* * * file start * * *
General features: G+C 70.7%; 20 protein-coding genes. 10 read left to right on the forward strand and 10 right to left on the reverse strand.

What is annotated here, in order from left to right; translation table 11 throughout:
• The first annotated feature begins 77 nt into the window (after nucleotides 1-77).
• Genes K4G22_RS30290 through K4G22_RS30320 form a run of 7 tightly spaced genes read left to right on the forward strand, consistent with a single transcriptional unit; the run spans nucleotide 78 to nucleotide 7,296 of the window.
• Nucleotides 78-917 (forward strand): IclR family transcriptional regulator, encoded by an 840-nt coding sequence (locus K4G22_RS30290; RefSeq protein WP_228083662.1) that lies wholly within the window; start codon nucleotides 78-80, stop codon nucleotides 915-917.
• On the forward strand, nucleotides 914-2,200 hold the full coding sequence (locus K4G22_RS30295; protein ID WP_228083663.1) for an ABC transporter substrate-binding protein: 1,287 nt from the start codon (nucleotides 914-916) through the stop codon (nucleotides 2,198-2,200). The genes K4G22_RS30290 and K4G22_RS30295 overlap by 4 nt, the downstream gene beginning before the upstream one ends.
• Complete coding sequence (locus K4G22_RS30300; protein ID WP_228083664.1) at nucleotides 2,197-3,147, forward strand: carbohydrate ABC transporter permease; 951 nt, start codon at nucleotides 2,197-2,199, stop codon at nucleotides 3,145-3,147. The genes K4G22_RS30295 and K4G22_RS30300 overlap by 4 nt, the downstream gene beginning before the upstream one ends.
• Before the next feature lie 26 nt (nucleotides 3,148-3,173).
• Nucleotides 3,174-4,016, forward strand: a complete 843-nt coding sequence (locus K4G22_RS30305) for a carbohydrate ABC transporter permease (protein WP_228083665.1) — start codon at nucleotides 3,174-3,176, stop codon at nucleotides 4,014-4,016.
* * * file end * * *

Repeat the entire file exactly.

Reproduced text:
General features: G+C 70.7%; 20 protein-coding genes. 10 read left to right on the forward strand and 10 right to left on the reverse strand.

What is annotated here, in order from left to right; translation table 11 throughout:
• The first annotated feature begins 77 nt into the window (after nucleotides 1-77).
• Genes K4G22_RS30290 through K4G22_RS30320 form a run of 7 tightly spaced genes read left to right on the forward strand, consistent with a single transcriptional unit; the run spans nucleotide 78 to nucleotide 7,296 of the window.
• Nucleotides 78-917 (forward strand): IclR family transcriptional regulator, encoded by an 840-nt coding sequence (locus K4G22_RS30290; RefSeq protein WP_228083662.1) that lies wholly within the window; start codon nucleotides 78-80, stop codon nucleotides 915-917.
• On the forward strand, nucleotides 914-2,200 hold the full coding sequence (locus K4G22_RS30295; protein ID WP_228083663.1) for an ABC transporter substrate-binding protein: 1,287 nt from the start codon (nucleotides 914-916) through the stop codon (nucleotides 2,198-2,200). The genes K4G22_RS30290 and K4G22_RS30295 overlap by 4 nt, the downstream gene beginning before the upstream one ends.
• Complete coding sequence (locus K4G22_RS30300; protein ID WP_228083664.1) at nucleotides 2,197-3,147, forward strand: carbohydrate ABC transporter permease; 951 nt, start codon at nucleotides 2,197-2,199, stop codon at nucleotides 3,145-3,147. The genes K4G22_RS30295 and K4G22_RS30300 overlap by 4 nt, the downstream gene beginning before the upstream one ends.
• Before the next feature lie 26 nt (nucleotides 3,148-3,173).
• Nucleotides 3,174-4,016, forward strand: a complete 843-nt coding sequence (locus K4G22_RS30305) for a carbohydrate ABC transporter permease (protein WP_228083665.1) — start codon at nucleotides 3,174-3,176, stop codon at nucleotides 4,014-4,016.